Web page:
December 15, 2014
Move to protect farm information
Farmers can be more confident their information is being protected as organisations handling their data sign up to a new
code of practice.
DairyNZ and the Ministry for Primary Industries have funded development of the new Farm Data Code of Practice and
associated data standards through the Primary Growth Partnership (PGP), with a contribution from FarmIQ Systems in the
first year and co-funding from the Red Meat Profit Partnership this year.
The funding organisations are all involved in PGP programmes that focus on innovation in farming and food processing,
and as part of this they are driving new developments in farm data recording, storage, analysis and reporting. This led
to awareness of the need for a code to guide fair behaviour and standards to get consistency.
The advantages for farmers will be good security of information and transparency about what it's being used for, says
DairyNZ strategy investment manager Jenny Jago. "With this in place, data sharing across organisations will be easier
and less expensive - reducing the need for farmers to supply the same information more than once. In the long run, the
code and standards should help encourage innovation in farming and data use."
Red Meat Profit Partnership project manager Michael Smith says common standards and processes are fundamental for
integrating farmers' data and enabling us to create benchmarks - from which all farmers can get value. "We're looking to
set up benchmarking tools that let farmers understand their past performance and compare themselves with their peers."
Agricultural software development company Rezare Systems is managing the project which started in June 2012.
There has been significant pastoral industry co-operation in all aspects. A steering group has overseen the development
of the code and data standards, and six industry organisations provided the mandate for the establishment of the Code of
"This project has shown that many types of farm data are being collected or created," says Rezare managing director
Andrew Cooke. "The organisations using farm information range from small ones offering specific software-based services
such as helping farmers manage effluent or forecasting, through to companies offering animal management services,
fertiliser suppliers and banks, and even regional councils and others in the compliance space.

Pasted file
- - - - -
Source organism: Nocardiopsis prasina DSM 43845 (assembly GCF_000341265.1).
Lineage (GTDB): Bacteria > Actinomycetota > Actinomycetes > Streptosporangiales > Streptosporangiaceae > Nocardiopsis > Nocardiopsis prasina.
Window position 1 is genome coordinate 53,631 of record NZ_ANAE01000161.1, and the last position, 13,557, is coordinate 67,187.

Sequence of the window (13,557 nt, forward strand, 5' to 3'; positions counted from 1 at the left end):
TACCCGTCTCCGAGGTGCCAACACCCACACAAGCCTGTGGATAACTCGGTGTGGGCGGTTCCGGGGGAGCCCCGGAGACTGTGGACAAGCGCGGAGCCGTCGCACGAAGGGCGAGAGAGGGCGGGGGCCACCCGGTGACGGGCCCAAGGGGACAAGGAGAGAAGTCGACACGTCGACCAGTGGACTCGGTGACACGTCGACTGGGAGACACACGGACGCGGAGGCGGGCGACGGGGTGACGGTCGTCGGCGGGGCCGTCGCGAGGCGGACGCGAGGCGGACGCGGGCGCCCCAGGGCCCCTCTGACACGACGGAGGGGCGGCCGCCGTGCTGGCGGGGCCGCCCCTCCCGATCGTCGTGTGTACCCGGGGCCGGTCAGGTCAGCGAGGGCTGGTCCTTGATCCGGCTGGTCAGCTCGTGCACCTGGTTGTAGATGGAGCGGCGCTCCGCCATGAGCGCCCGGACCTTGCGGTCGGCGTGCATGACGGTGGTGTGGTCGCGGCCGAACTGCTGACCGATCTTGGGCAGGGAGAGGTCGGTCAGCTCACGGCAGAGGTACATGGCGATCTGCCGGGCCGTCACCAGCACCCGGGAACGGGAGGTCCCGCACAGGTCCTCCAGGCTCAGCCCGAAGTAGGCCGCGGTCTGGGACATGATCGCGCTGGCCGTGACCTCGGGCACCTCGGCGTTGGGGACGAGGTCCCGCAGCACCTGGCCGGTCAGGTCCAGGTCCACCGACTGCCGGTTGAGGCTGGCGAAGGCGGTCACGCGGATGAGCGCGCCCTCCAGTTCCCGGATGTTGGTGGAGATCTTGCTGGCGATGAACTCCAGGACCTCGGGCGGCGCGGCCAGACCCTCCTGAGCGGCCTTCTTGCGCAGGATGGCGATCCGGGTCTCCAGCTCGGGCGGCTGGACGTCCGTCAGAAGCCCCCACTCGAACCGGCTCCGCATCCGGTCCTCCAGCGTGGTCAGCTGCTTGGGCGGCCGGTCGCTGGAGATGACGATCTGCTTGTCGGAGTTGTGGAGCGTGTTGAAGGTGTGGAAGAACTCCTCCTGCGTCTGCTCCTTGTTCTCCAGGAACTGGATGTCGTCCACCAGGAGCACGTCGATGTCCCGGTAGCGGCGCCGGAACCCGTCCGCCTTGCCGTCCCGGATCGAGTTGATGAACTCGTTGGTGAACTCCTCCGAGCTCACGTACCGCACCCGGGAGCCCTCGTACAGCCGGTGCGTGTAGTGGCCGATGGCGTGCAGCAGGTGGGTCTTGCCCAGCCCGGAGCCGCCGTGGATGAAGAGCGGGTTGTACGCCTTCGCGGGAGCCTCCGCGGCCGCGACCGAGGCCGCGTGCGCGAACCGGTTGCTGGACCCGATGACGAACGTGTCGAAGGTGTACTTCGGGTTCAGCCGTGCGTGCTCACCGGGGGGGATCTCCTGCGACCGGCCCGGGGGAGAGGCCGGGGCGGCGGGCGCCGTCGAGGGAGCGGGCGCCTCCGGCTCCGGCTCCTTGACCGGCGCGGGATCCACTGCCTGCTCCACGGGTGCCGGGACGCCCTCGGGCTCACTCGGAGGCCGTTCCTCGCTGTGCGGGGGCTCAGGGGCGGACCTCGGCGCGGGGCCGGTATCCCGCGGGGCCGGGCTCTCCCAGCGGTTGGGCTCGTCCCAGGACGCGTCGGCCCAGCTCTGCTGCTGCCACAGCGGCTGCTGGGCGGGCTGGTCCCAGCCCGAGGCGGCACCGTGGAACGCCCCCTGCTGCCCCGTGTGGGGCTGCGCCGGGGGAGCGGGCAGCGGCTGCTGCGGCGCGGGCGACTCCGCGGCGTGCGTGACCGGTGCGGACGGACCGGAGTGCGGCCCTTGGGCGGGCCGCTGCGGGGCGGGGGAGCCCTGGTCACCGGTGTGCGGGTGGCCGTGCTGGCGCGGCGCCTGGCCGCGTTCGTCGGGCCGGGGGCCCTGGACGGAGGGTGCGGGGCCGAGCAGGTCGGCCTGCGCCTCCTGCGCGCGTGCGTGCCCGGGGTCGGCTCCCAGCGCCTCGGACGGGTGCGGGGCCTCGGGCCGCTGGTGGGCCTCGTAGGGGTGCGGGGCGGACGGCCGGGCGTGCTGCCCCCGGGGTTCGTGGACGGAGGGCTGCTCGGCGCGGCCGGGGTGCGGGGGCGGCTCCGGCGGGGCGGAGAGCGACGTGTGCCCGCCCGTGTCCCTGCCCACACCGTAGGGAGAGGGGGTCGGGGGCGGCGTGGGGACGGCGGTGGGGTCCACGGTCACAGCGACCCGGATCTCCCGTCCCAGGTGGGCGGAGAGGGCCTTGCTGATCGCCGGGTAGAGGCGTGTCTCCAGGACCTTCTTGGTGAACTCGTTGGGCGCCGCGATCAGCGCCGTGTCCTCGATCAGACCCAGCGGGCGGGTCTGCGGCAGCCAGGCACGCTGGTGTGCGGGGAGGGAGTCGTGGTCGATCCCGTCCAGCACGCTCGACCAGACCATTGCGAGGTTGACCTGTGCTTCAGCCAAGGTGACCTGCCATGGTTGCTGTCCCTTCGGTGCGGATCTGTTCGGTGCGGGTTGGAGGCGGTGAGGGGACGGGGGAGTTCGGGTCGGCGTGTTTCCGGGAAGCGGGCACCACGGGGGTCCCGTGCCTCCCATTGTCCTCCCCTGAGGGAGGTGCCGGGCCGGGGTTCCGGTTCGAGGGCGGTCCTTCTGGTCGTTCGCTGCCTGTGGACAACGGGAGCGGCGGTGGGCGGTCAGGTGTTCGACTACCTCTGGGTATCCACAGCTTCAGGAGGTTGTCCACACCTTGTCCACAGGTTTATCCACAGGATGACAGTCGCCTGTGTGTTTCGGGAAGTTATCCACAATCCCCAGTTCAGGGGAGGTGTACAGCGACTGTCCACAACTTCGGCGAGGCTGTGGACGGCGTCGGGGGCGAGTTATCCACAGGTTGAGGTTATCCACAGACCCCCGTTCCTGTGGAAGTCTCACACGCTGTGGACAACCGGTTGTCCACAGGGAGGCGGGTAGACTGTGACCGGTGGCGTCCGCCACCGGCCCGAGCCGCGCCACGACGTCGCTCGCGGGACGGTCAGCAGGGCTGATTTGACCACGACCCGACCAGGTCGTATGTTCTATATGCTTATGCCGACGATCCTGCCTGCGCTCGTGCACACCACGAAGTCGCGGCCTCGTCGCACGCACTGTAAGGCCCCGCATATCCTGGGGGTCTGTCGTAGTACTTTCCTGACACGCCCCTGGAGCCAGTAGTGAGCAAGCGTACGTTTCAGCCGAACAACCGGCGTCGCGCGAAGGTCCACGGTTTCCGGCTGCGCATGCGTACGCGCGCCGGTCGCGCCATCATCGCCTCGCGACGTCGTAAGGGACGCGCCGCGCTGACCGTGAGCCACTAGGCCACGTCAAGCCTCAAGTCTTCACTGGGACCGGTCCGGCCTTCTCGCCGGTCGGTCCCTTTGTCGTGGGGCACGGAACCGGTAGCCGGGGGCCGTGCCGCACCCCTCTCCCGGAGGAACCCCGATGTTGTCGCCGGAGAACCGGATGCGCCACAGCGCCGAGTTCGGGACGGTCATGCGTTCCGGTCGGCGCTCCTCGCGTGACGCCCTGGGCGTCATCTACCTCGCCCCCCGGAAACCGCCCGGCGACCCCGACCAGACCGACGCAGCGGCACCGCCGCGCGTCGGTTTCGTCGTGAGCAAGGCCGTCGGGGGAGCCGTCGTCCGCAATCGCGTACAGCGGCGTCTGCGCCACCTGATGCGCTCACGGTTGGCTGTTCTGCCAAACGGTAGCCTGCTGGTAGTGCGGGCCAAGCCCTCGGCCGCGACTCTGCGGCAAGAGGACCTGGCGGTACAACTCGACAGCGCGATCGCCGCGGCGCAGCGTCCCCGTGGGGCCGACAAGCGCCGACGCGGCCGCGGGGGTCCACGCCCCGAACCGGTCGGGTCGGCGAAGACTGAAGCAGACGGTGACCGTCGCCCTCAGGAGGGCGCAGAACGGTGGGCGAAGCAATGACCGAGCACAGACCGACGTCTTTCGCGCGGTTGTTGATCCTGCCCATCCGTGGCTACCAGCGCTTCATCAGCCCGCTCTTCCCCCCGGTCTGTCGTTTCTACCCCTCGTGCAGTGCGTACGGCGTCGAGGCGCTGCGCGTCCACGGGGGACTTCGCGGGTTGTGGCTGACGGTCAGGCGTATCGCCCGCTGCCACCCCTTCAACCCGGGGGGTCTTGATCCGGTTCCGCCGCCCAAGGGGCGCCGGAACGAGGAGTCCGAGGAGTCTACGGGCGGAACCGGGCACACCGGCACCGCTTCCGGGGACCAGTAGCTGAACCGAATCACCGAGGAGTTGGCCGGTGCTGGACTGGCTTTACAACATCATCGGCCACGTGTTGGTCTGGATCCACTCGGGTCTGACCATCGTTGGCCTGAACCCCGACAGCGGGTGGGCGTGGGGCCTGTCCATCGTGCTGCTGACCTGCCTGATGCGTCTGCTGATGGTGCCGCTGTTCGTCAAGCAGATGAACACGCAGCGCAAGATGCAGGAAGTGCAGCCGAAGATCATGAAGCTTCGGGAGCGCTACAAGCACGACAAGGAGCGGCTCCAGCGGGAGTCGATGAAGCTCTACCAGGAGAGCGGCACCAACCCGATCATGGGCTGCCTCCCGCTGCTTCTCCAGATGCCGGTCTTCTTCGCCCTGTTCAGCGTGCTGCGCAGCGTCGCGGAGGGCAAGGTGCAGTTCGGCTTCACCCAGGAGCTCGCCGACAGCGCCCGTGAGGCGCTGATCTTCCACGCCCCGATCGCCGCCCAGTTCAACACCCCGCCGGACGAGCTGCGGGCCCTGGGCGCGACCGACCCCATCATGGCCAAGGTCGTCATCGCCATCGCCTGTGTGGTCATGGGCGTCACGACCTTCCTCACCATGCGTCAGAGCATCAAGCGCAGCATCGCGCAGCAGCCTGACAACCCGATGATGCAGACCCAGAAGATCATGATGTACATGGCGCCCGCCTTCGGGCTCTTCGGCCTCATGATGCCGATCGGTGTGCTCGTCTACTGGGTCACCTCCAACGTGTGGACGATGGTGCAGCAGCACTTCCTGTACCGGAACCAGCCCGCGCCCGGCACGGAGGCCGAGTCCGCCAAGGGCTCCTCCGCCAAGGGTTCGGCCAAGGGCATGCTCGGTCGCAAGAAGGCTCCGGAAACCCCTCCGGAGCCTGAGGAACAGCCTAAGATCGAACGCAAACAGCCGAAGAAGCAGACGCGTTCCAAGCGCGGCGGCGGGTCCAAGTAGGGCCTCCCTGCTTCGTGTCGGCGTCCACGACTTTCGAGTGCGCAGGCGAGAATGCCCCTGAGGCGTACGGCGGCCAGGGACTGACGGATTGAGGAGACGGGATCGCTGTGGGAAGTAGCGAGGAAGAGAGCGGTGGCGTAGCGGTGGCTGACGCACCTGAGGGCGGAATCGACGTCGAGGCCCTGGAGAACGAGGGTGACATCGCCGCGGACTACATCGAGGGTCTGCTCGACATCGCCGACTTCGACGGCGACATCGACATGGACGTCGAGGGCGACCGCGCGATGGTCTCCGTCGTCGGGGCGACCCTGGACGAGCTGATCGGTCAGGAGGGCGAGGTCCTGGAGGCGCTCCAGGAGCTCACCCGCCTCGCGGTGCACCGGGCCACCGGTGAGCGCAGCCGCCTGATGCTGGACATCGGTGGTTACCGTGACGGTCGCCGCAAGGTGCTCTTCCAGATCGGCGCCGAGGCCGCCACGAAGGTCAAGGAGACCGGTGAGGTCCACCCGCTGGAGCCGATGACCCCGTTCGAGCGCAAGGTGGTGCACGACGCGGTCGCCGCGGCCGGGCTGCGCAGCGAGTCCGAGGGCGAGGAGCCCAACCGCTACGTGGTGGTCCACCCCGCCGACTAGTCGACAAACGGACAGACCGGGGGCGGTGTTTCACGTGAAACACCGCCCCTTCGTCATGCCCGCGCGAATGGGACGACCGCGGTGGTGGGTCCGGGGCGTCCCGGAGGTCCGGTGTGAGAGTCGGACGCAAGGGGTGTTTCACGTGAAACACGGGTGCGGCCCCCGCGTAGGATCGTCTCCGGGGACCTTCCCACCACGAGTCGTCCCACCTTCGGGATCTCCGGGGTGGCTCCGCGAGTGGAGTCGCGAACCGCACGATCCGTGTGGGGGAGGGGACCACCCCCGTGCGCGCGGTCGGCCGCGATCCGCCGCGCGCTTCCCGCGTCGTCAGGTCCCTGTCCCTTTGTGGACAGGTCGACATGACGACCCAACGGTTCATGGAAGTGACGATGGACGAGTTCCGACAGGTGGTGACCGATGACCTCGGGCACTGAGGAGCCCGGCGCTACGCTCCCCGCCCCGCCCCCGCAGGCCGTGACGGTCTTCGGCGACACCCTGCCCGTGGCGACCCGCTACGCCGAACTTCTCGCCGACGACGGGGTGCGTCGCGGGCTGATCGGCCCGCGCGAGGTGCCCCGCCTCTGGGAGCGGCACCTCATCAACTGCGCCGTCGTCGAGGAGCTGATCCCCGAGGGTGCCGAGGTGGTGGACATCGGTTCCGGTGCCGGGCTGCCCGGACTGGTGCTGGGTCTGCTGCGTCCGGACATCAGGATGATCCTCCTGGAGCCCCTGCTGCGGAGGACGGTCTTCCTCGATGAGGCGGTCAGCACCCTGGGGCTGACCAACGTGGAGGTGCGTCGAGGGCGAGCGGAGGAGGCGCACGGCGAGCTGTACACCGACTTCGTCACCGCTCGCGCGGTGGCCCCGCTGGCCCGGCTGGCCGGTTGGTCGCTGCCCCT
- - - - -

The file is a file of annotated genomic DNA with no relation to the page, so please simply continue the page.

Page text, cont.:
"Some of the data relates directly to what's happening on the farm, and other data has been generated or calculated by
companies at their own cost.
"The key point is the need for open and transparent discussions about farm data. People need to be clear and up-front."
A number of organisations are now in the process of applying for accreditation under the Farm Data Code of Practice,
which was completed in June 2014. It defines what is expected of organisations that store, handle or move data on behalf
of New Zealand pastoral farmers. Organisations must sign a statutory declaration as part of the application process.
An independent review panel is being set up to assess the applications, and this should be up and running in early 2015.
The data standards that are being developed will help the process by encouraging organisations to use the same term to
describe one type of data within a database. This will get computer systems talking the same language. For example, the
terms for various classes of stock are being standardised under the Stock Reconciliation Standard, which was completed
and published in September. The Financial Data Standard, also published in September, standardises terms for farm
financial information and also key performance indicators.
Four further standards are being developed, covering: animal data, land application data, feed and grazing data, and
irrigation and effluent data.
Accreditation under the code is a voluntary process, and organisations that become accredited will be able to use a
trademark to show their participation. They will undergo a three-yearly review of their practices.
DairyNZ is the industry organisation representing New Zealand's dairy farmers. Our purpose is to secure and enhance the
profitability, sustainability and competitiveness of New Zealand dairy farming. For more information, visit www.dairynz.co.nz